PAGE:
23.02.2024 Lotta Haavisto

Our expert: Jenna Kettunen 

Reading time: 5 min

Jenna Kettunen, a specialist in sustainable livelihoods and business cooperation at International Solidarity Foundation (ISF), believes that in order to bring about change, people need to be met face to face and their voices need to be heard.

“When a woman learns to read and write, she is able to take care of her own affairs. This affects the woman’s role in the community,” says Jenna Kettunen, an expert at ISF. Her work in the program focuses on livelihoods and the development of entrepreneurs and businesses. 

Jenna has worked in both Latin America and Africa, in areas such as rural development, agricultural research, advocacy for civil and political rights, as well as fundraising and campaigning. She has a background in cultural anthropology and agrology. 

Close collaboration with local partners  

ISF aims to reduce poverty by creating opportunities for work and livelihoods for women in East Africa. Jenna plays a key role in these projects. She plans the projects together with local partners and maintains constant communication with them. Together with the partners, they analyze the impact of factors such as climate change, the value chain (the journey of a commodity from raw material to product), and market on the project, and decide where the biggest gaps are and where they should focus their efforts. 

“ISF has decided to improve the position of women in the world, and based on this, the projects are designed in collaboration with local stakeholders. During the projects, I ensure that everything progresses well and with high quality, and I make sure that the results support our program objectives.” 

When it comes to development projects, the target is a reform that wouldn’t exist without the project. In other words, a solution is developed to address a challenge or problem, which will then be sustained on site. Later, the effectiveness of the work is evaluated.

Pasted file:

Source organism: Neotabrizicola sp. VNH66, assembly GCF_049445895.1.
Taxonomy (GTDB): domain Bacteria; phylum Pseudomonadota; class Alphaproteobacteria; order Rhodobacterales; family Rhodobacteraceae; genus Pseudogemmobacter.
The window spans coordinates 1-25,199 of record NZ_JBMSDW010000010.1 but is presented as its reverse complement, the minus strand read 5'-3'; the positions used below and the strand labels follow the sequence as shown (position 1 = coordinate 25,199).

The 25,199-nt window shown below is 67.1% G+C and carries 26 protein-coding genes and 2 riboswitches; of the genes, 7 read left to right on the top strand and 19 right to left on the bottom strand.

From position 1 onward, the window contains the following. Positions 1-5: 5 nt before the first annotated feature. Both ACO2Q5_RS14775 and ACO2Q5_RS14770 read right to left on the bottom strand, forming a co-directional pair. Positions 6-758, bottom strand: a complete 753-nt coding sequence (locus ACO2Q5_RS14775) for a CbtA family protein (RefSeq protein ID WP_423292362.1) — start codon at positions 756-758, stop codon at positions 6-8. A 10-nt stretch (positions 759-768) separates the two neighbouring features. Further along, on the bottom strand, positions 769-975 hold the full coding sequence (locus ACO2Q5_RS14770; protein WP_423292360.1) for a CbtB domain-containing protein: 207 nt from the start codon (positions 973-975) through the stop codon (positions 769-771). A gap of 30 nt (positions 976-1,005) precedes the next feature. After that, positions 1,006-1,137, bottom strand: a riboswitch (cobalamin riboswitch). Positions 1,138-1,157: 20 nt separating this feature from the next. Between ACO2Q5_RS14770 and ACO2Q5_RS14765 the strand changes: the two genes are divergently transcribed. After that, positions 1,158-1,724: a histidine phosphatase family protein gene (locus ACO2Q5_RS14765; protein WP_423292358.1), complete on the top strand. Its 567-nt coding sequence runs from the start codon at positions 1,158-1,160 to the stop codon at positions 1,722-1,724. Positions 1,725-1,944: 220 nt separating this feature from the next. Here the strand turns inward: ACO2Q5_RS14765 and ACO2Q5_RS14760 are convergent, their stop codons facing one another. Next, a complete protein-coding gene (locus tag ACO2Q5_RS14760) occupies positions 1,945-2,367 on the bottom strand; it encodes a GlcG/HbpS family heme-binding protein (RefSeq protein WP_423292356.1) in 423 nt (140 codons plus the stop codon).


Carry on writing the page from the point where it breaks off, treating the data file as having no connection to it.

“In this work, the most important thing is collaboration, good networks, and thinking in terms of the big picture.” 

A successful project can stand on its own  

There have been many successes, but one project stands out for Jenna, from the time when Solidaarisuus still worked in Nicaragua. Nicaragua is a country without a long tradition of handicrafts, but at the beginning of the project, there was growing tourism, which created a market. 

“We started a brand called Manos Nicas. We started to think about it as a whole, about how we could take the handicraft sector to the next level with our beneficiaries. With the people we work with there.” 

The project involved about 350 artisans and professional designers. Together with them, they created a brand that had its own stores and produced high-quality products. 

According to Jenna, the “real success” was evident when the coronavirus and the political revolution in Nicaragua completely ended tourism. The project initially faced major difficulties but managed to recover within two months through careful planning. New products were introduced that could be sold in a wider market. 

“We were able to build something that would survive major challenges and still work. The experts of Manos Nicas, whom we trained, now work as experts for the Nicaraguan Exporters Association.” 

Livelihood means more to a woman than just money  

For a woman, her own income usually means first and foremost an increase in the family’s income. According to Jenna, it may be the first time when she can afford to pay for all her children’s school fees and, in addition, has money to spend on herself. But beyond this, a woman gains decision-making power, independence, and often improves her position in the community. 

In ISF’s livelihood promotion projects, women are always involved in some form of association where they meet other female entrepreneurs. Leaving the confines of their home and collaborating with different experts can greatly change their perception of their own abilities and possibilities. Successes in business also significantly boost self-esteem. 

“There are many things related to money that influence a woman’s self-esteem and role in these communities. When women act as entrepreneurs and succeed in their work, they are viewed differently in the community.” 


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